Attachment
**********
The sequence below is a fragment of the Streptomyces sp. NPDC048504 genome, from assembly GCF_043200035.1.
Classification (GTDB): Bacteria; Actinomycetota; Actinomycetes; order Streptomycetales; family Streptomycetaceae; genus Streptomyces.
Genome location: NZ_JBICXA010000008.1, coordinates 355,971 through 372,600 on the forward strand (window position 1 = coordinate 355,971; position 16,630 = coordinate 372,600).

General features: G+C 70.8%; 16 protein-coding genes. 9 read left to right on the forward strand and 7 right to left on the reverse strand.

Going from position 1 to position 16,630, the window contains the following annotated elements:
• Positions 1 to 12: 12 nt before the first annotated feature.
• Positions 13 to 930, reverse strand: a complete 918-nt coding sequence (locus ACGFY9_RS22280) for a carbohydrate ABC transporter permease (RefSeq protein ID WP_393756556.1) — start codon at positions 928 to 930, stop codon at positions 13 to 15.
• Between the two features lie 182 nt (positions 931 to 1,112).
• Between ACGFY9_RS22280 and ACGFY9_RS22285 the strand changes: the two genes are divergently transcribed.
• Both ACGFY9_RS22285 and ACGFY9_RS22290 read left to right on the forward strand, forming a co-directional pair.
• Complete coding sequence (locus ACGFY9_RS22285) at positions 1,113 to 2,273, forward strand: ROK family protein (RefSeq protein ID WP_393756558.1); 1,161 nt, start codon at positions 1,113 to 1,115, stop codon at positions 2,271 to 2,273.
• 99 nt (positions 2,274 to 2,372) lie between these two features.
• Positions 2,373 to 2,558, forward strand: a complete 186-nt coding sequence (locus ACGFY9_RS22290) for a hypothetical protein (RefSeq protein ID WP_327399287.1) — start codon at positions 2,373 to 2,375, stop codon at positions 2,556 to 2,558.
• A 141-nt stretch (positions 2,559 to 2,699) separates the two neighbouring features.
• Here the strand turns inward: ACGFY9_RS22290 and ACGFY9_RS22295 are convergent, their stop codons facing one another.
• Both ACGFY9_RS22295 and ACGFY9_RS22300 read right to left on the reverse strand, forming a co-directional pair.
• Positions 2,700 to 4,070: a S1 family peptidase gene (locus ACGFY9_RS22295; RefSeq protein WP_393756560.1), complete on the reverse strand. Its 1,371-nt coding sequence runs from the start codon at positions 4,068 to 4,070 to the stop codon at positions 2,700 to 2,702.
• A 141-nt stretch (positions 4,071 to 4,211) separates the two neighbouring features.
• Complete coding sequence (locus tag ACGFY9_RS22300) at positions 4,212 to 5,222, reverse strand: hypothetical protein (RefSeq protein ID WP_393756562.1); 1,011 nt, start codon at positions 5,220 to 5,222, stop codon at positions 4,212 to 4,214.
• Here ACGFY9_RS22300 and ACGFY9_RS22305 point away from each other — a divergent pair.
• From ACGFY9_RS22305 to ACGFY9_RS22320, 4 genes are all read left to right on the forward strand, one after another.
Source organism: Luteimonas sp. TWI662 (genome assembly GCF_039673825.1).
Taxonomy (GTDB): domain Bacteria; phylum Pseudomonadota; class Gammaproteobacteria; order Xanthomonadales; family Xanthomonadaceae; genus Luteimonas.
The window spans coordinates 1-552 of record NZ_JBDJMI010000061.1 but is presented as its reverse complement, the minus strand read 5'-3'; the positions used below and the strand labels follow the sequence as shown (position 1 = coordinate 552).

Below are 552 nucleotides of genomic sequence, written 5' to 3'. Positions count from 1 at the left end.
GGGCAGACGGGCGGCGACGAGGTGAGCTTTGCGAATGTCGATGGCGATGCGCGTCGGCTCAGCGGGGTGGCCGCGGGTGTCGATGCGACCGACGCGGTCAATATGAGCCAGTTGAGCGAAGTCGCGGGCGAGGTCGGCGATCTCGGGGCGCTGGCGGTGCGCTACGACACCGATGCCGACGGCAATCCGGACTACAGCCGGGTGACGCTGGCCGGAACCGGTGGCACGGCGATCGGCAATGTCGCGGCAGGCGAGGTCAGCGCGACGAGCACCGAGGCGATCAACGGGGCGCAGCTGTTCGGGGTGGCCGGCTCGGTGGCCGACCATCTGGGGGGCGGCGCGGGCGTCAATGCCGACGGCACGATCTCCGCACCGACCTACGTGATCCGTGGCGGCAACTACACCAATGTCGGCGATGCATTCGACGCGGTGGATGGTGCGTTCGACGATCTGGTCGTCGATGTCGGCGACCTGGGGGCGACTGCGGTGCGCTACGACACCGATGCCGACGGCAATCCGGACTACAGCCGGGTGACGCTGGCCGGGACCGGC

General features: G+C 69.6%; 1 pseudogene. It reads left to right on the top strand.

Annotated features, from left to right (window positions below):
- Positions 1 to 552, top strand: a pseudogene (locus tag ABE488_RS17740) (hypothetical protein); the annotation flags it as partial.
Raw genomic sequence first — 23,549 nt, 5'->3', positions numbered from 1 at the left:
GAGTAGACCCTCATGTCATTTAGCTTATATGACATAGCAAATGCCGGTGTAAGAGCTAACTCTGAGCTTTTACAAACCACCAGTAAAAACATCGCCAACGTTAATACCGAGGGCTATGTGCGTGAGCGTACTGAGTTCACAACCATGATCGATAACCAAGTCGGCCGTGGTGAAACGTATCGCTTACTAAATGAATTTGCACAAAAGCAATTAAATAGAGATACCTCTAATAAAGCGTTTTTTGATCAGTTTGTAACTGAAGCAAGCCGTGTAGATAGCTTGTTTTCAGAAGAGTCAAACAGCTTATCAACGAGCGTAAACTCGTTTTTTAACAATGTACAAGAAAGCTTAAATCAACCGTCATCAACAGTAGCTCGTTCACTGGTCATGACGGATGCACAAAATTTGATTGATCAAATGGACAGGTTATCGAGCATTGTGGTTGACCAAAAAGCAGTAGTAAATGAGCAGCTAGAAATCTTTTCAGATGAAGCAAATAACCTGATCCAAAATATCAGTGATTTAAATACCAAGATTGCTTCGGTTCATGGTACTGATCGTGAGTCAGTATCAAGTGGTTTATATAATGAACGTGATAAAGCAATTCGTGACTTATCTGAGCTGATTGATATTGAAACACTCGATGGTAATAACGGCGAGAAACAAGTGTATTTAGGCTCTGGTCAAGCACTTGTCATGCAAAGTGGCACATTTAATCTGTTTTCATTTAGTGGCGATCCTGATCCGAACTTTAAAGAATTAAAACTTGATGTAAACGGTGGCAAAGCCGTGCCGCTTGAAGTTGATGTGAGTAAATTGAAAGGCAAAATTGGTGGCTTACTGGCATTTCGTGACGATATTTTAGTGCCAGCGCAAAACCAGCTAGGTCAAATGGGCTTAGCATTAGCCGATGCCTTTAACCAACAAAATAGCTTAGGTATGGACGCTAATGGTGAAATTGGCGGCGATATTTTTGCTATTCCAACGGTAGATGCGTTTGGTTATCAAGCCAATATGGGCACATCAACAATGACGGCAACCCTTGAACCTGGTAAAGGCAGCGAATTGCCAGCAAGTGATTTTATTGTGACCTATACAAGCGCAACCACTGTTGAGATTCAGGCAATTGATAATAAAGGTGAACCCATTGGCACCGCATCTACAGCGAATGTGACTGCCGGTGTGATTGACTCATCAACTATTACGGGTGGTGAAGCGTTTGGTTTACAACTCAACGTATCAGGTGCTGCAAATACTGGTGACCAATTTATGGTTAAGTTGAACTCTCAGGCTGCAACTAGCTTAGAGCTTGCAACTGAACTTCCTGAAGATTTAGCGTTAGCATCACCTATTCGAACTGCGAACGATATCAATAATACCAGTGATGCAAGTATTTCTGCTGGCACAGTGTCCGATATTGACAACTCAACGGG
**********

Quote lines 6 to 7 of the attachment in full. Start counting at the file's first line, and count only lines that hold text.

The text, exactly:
• Positions 1 to 12: 12 nt before the first annotated feature.
• Positions 13 to 930, reverse strand: a complete 918-nt coding sequence (locus ACGFY9_RS22280) for a carbohydrate ABC transporter permease (RefSeq protein ID WP_393756556.1) — start codon at positions 928 to 930, stop codon at positions 13 to 15.